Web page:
Category: Real Estate (Page 1 of 3)

payoff mortgage fast

5 Surefire Ways to Payoff Your Mortgage Fast

“So you want to payoff your mortgage faster?”

I wish I had read this before paying off my mortgage!


Some banks or other financial institutions offer a mortgage accelerator program.  It’s usually some type of program that helps you payoff your mortgage faster.  The deal is, they charge you for this.  It could be anywhere from a few hundred bucks to several thousands dollars.

Do not use these programs.  They are a total rip-off.  You can use any of the methods below to payoff your mortgage faster without spending a penny.

Paying off your mortgage faster is something most homeowners consider at some point.  There are practical and psychological reasons for doing so.  We’ll hit the pros and cons after discussing the 5 top strategies to payoff your mortgage fast.

Make sure that your loan doesn’t have a prepayment penalty built in.  They are uncommon, but out there.  Be sure you understand how much it will cost and if it makes sense to pay this fee.

By the way, when you get a loan, make sure there isn’t a prepayment penalty!

In my case, I bought a townhouse in 2003 in Alexandria, Virginia for $280,000.  I put 10% down, financed 10% of the loan at a 7% interest rate, and then rest was a mortgage at 5.5% on a 30-year fixed rate loan.

While reading Dave Ramsey’s Total Money Makeover book one day, I saw the section in there where he suggests paying off your mortgage after paying off debt and funding retirement accounts.

I thought, wow! That’s a crazy idea!

But the idea of paying if off intrigued me.  I liked the idea of having no debt!

I threw everything I could at that loan over the next six years and paid it off.

And I LOVE the feeling of it being gone.

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5 Secrets to Finding the Best Property Manager


I will give you my 5 secrets to finding the perfect rental property management company.

Maybe you think you can manage the property yourself?


But if you use my tips to find an outstanding management company, they’ll save you more money than the fee you’re paying them.

Think about that.  You’ll do less work, but save more money.

The perfect rental property management company earns their management fee and more. They do things better than you could if you did it yourself.

They have more experience:

  • Finding tenants
  • Dealing with dead-beat tenants
  • Collecting late rent
  • Doing evictions
  • Finding fair prices and getting discounts from contractors
  • Knowing what repairs are necessary (and unnecessary) for rentals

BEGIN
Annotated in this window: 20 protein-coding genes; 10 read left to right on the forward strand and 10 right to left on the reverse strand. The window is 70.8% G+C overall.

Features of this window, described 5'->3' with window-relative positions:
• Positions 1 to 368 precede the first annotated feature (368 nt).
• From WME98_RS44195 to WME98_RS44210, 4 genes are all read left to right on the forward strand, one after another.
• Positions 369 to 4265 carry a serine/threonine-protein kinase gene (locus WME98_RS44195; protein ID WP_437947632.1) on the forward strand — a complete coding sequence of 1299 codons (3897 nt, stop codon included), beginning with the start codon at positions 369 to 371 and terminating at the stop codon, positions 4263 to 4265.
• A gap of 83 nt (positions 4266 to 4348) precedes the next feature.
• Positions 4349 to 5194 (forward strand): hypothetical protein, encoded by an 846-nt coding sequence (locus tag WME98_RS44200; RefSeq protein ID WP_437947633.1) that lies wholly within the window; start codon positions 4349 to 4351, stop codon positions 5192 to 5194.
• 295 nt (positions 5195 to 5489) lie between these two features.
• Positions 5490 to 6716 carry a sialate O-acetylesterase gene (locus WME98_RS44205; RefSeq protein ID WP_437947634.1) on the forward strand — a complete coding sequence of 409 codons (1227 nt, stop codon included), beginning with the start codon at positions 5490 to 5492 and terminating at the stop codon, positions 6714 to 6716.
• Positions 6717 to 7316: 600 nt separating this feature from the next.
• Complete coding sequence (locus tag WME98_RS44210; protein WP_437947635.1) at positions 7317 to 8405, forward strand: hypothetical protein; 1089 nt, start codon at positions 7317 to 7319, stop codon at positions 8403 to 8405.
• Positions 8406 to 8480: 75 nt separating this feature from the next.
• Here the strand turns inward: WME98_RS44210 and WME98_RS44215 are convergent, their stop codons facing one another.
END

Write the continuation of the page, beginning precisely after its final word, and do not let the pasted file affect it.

• Knowing which locations are best for rentals
  • Pricing rentals
  • And much, much more…

To reiterate, these companies end up being worth far more than their fees just through their contacts, expertise, and understanding of the rental market.

Again, this is only true if you find the right management company.  There are also plenty of bad ones that will cost more money and be as much work as doing it yourself.

That’s where following these tips come in!

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Investor Profile of Rich on Money

Chad Carson of did a profile piece of me on his website.

Chad has become a friend, and he is one of the best real estate bloggers out there.  He’s got something like 90 properties in a small college town.  He has reached financial independence, and is currently living in Ecuador with his wife and kids.

Read his piece on me at his website.

My Secret Weapon for Real Estate

I’m in D.C. for some leadership training.  I’m glad my organization gives us two weeks to focus on leadership before we take on a supervisory job.  It’s a great time for personal reflection.

In this training, we do stuff like take personality tests, find out what our leadership style is, and discuss how to deal with common personnel challenges.

We also examine what our values are.

I was surprised how different my core values were from many of my military peers.  The typical military member has values that center around the following things:

  • Honor
  • Loyalty
  • Duty
  • Integrity
  • Trust
  • Teamwork

All the things above are clearly important, but they weren’t values that drove me.  They don’t define who I am.

Our deepest values often manifest themselves during significant events in our lives.  I mapped out the significant events in my life and was surprised at what trait stood out.

I believe the trait that is most important to me has been key to my successes in life.

It’s clearly been the key to my success in real estate.

Let me share two significant events with you.


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military millionaire

Seven Steps to Being a Military Millionaire


It is possible to retire a military millionaire?  I know a few people who have done it.

I hit the mark before retirement.  No rich parents, no help, wife didn’t work.

Can the average military member go from being in debt to military millionaire?

We all see websites and books from people who were deep in debt and somehow quickly made millions.

Maybe we should read their books or infomercials and try their methods…

I believe it is hard to duplicate their success.

These gurus get rich off people looking for shortcuts.  Most that try the guru route fail miserably.

It often involves going into lots of debt or paying a lot upfront for a product or a course.